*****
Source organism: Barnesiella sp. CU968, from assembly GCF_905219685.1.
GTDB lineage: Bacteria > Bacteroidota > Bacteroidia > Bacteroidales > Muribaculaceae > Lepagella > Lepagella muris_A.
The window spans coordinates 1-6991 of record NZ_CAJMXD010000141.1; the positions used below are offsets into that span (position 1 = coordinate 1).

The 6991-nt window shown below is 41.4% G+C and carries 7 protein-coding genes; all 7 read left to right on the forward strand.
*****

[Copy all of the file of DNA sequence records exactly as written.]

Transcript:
Source organism: Barnesiella sp. CU968, from assembly GCF_905219685.1.
GTDB lineage: Bacteria > Bacteroidota > Bacteroidia > Bacteroidales > Muribaculaceae > Lepagella > Lepagella muris_A.
The window spans coordinates 1-6991 of record NZ_CAJMXD010000141.1; the positions used below are offsets into that span (position 1 = coordinate 1).

The 6991-nt window shown below is 41.4% G+C and carries 7 protein-coding genes; all 7 read left to right on the forward strand.